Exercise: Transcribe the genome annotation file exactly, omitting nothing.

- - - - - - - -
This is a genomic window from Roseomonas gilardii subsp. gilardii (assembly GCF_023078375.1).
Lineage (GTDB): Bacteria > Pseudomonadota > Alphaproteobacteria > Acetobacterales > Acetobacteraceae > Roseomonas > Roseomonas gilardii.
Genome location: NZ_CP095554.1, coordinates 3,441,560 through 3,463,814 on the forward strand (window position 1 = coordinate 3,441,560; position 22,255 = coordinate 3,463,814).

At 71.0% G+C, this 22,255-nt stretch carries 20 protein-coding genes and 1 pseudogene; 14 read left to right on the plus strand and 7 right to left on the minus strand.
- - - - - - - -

This is a genomic window from Roseomonas gilardii subsp. gilardii (assembly GCF_023078375.1).
Lineage (GTDB): Bacteria > Pseudomonadota > Alphaproteobacteria > Acetobacterales > Acetobacteraceae > Roseomonas > Roseomonas gilardii.
Genome location: NZ_CP095554.1, coordinates 3,441,560 through 3,463,814 on the forward strand (window position 1 = coordinate 3,441,560; position 22,255 = coordinate 3,463,814).

At 71.0% G+C, this 22,255-nt stretch carries 20 protein-coding genes and 1 pseudogene; 14 read left to right on the plus strand and 7 right to left on the minus strand.